RV volunteers – feeding at the public trough?

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May 13, 2010

The headline reads, “Campground Hosts: Volunteers spend summers on government’s dime” at the Camp George Mule Ears spring Verde Bugle. Citing a long-time volunteer in the Prescott National Forest, the article implies that Dave Underwood is getting a smoking deal for free! The article says, “For volunteering to keep an eye on things and make sure everyone is comfortable, Underwood is provided an RV spot, complete with running water, electricity, propane and sewage disposal — all free — from the first of May to the end of October.”

What the article doesn’t say is the value the government gets in exchange for their site. Not only that, not all sites have such amenities. Many lack electricity and propane is often not included either. If the government had to pay an employee to do the same tasks, it would far exceed the value of the site. At even $10 an hour for 40 hours (and many hosts are effectively on call 24/7), they would pay $400/week or $1730/month plus ante up extra for benefits. Is that site worth $1730 a month? Hardly. You could live in a resort with a pool, hot tub and bocce ball for less than that. (See”What is a campsite worth?” to see how value can be figured.)

Vineski Volunteers are critical to state and federal agencies. They provide an enormous value in service and cost very little in return. According to an AARP study, 80 percent of Americans 45 years or older volunteer in some capacity. They volunteer 8.2 billion hours a year, which is worth more than $147 billion. That’s money the government and organizations do not pay out yet value they receive.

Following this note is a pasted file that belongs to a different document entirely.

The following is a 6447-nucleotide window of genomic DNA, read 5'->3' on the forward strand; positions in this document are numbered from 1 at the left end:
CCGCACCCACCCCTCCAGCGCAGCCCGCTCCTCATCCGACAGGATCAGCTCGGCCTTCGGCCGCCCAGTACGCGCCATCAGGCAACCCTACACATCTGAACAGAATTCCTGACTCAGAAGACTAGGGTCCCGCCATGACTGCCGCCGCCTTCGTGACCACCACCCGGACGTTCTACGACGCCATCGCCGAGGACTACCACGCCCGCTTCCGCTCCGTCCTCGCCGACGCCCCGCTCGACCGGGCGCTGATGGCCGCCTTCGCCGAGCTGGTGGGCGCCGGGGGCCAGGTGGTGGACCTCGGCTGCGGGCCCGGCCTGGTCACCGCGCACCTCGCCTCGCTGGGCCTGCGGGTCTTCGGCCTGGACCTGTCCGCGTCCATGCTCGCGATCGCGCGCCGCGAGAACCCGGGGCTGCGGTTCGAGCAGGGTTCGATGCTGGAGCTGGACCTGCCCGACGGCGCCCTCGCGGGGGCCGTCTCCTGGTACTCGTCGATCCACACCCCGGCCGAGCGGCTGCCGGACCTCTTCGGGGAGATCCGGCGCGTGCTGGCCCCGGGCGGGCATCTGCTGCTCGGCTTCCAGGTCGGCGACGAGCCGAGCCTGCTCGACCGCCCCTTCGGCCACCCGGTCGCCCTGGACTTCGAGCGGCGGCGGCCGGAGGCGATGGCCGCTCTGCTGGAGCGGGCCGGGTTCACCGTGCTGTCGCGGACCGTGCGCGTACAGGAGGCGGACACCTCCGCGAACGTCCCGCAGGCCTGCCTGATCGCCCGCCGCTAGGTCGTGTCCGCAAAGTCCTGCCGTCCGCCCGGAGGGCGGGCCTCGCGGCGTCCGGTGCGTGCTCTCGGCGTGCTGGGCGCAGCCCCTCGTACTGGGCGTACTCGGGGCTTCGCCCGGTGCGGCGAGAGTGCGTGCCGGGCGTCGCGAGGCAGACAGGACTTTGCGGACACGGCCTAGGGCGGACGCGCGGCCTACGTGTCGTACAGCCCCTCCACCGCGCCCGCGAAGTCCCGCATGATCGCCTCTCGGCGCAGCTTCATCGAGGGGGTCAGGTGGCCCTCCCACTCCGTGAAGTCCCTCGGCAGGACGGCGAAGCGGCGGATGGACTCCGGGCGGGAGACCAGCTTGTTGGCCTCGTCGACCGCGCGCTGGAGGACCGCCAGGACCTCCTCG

To imply that RV volunteers are taking advantage of taxpayers by getting a free site is misleading, to say the least. Sure, a site is nice and allows RVers to stay in an area they want to be in. But they are giving back way more than what they are paid. Most volunteer positions for the federal government require a minimum of 32 hours to receive a site. Many volunteers put in much more time than that.  Campground hosts usually get knocks on their RVs at all hours of the day and night; their jobs aren’t 9 to 5. Plus volunteers reduce the paid workforce by handling many tasks that would have to be handled by a paid employee or go undone. In addition, these hosts are deterrents to major damage and trashing the area that would take place without an official presence. They put out campfires left smoldering or enforce the no campfire rules when fires are dangerous.They pick up trash and litter. I could go on. The government – and taxpayers – are getting a deal.